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Owens v. Webb

United States District Court, N.D. Texas, Abilene Division

April 28, 2017

PEJAE A. OWENS, (TDCJ No. 017160344) Plaintiff,
v.
FNU WEBB, Warden, TDCJ French Robertson Unit, et ah, Defendants

          OPINION AND ORDER OF DISMISSAL UNDER 28 U.S.C. S§ 1915A & 1915(E)(2)(B) [1]

          E. SCOTT FROST UNITED STATES MAGISTRATE JUDGE.

         This case is before the Court for review of pro-se-inmate/plaintiff PeJae A. Owens's pleadings under the screening provisions of 28 U.S.C. §§ 1915A and 1915(e)(2)(B). After review of the pleadings, the Court finds and concludes that all claims must be dismissed.

         I. BACKGROUND

         Plaintiff initially filed a form civil rights complaint with attachment pages, naming three defendants allegedly then located at the TDCJ-French Robertson Unit; Warden Webb, Major McQuade, and Captain Wyatt. (Complaint, (doc. 1) at Style, at 3.) After review of this pleading, the Court issued an Order directing Plaintiff to file completed answers to the Court's questionnaire, which Plaintiff did by filing a Response to the Questionnaire. (Docs. 5, 7.) Thus, the complaint and Response to the Court's Questionnaire ("Court Response") are the pleadings subject to the Court's review.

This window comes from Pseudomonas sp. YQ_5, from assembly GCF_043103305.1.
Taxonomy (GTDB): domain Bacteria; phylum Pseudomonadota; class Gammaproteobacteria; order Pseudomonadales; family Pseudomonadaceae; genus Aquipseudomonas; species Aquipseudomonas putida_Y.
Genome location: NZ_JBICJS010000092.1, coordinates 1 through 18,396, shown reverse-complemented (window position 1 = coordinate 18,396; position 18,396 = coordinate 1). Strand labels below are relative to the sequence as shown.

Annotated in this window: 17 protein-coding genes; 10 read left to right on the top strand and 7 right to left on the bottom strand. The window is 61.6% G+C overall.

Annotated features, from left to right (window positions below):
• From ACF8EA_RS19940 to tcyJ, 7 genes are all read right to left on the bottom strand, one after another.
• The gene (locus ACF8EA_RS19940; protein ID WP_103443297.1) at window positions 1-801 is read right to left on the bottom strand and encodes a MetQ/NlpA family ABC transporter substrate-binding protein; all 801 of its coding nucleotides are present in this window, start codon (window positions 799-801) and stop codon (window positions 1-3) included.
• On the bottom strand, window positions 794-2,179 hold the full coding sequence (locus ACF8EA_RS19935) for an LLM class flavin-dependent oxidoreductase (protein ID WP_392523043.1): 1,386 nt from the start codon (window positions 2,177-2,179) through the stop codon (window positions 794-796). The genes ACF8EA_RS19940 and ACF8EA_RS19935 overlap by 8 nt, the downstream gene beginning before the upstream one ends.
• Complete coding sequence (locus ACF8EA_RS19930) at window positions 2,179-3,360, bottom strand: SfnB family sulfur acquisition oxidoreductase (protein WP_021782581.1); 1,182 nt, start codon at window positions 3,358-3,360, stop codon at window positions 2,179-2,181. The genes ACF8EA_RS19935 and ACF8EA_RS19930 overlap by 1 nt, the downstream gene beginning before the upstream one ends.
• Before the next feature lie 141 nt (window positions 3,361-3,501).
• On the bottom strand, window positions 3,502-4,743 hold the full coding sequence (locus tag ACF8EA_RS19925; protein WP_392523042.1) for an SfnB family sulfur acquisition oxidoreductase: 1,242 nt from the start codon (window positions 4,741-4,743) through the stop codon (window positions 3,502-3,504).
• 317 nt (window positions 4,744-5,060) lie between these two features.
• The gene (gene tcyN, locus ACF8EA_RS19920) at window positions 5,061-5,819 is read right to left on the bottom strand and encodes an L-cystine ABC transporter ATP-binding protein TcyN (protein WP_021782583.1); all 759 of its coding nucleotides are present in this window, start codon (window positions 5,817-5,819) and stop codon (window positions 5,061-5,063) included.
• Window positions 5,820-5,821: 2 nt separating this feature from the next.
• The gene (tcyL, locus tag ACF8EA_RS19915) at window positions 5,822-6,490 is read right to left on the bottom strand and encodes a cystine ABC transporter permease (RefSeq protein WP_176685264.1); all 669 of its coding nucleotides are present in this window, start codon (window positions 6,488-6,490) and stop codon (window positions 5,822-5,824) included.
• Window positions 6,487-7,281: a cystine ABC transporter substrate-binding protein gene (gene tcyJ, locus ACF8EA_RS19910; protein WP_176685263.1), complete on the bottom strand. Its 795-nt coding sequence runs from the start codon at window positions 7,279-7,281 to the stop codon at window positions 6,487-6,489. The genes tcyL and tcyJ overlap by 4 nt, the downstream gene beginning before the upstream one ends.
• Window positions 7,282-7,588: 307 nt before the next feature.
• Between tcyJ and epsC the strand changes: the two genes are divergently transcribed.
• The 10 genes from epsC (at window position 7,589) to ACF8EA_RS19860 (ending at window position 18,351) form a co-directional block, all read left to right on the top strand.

In the complaint, Plaintiff alleges that in April 2015, a fire was started in Cell 61, resulting in Officers Ortega and Gonzalez (not defendants) spraying water into Cell 61, and also "purposely into Cells 59 and 57, resulting in a "bumrush" of three rows of inmates to the day-room. (Compl. (doc. 1), at 4.) He recounts that all of the inmates associated with those cells were locked up and in the aftermath, he was charged with attempting to set fires and to assault staff. (Doc. 1, at 4.) He complains that Captain Wyatt wrote up the disciplinary case against him, and served as a hearing officer along with Defendant McQuade, where he was found guilty. (Doc. 1, at 4.) He alleges that Warden Webb agreed with and supported the finding of guilt in response to his administrative grievances. Plaintiff seeks to have the disciplinary case overturned, seeks to have his custody level reinstated and he seeks monetary damages in the form of "reimbursement" for costs of this suit and the "money lost in the attempt to rectify this situation." (Doc. 1, at 4; Court Response (doc. 7), at 5.).

         II. REVIEW UNDER § 1915A and § 1915(e)(2)(B)